KINGSTON — The Grace Daley House will be going nowhere — at least for the near future.
Selectmen voted on Monday night to postpone the demolition of the historic home in order to give local groups an opportunity to come up with a plan to save the building.
“We are delighted,” said Virginia Morse, chairman of the Kingston Historic District Commission. “We know they were in a tricky spot, but we are glad that they gave us the opportunity to pursue this.”
At Town Meeting, voters refused to pay $150,000 to repair the building and gave selectmen permission to raze it. The building has stood on Main Street since 1834; it served as a parsonage for many years.
In August, the town reached an agreement with Kingston resident Robert Pothier of First Period Colonial Preservation. Pothier had said he would dismantle the home this winter and preserve the materials.
But Pothier said he won’t be upset if he’s unable to do the job.
“I think it’s great,” he said. “What I would have done would have been a last resort. It would be too bad if it went away.”
Selectmen did put one condition on the future of the building.
“The understanding is that no town funds would be used for this project,” Selectmen’s Chairman Mark Heitz said. “There has been renewed interest and we aren’t anxious to tear it down.”
Heitz said he heard from a couple of people who wanted to see the building torn down, but many more residents came to him with wishes to save it.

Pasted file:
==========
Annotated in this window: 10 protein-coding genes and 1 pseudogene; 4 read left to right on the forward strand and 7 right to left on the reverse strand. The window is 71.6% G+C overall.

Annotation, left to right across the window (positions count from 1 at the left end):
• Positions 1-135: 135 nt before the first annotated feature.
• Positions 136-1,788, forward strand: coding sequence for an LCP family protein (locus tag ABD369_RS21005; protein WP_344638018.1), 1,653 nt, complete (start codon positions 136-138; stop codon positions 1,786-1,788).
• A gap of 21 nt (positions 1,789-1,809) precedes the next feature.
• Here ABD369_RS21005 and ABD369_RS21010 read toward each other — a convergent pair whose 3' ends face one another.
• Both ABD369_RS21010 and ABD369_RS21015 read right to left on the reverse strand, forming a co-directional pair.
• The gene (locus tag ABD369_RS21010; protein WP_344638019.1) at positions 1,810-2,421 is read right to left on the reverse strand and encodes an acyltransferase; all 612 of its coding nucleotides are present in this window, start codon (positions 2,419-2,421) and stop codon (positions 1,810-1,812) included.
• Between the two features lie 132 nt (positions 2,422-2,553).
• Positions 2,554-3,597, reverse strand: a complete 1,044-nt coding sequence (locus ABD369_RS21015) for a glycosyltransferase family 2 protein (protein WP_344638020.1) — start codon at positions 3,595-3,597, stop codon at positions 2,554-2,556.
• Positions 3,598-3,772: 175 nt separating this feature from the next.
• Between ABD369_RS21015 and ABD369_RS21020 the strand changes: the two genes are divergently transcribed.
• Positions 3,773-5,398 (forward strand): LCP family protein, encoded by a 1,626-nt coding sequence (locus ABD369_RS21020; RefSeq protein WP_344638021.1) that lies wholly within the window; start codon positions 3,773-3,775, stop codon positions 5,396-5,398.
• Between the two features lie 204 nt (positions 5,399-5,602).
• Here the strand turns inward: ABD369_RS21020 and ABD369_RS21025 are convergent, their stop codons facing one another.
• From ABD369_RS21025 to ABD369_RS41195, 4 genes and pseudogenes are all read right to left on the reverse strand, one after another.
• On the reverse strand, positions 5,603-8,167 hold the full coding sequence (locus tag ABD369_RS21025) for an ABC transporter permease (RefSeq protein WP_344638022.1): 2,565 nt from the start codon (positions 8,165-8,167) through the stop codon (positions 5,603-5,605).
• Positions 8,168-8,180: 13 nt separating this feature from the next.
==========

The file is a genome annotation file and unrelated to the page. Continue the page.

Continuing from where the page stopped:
“We’re very happy right now,” said Debbie Powers, chairman of the Kingston Heritage Commission. “We received very positive messages from this.”
Heitz said the Heritage Commission, which was formed at Town Meeting, was a key factor in selectmen’s decision.
“If a group wants to spend thousands of dollars out of their own pocket, then that’s something I will get behind,” he said. “I respect people who are able to get that done.”
Morse said the group received three $100 donations at the meeting on Monday.
Heitz said selectmen would likely give the groups a year to come up with funds to save the building.
“If they aren’t making substantial progress by then, then we may have to do something,” he said.
Morse said the town is working with the New Hampshire Division of Historical Resources to come up with the best plan for the home.
“There’s a lot of things we can do,” she said. “It could be fixed up, put up for rent and be a revenue source. It could be sold to become a private residence. There are so many what ifs.”
In addition to being a parsonage, the building once housed a barbershop. After the town bought the building in 1972, it was used by the Kingston Community House, a nonprofit organization, that operated a thrift shop there.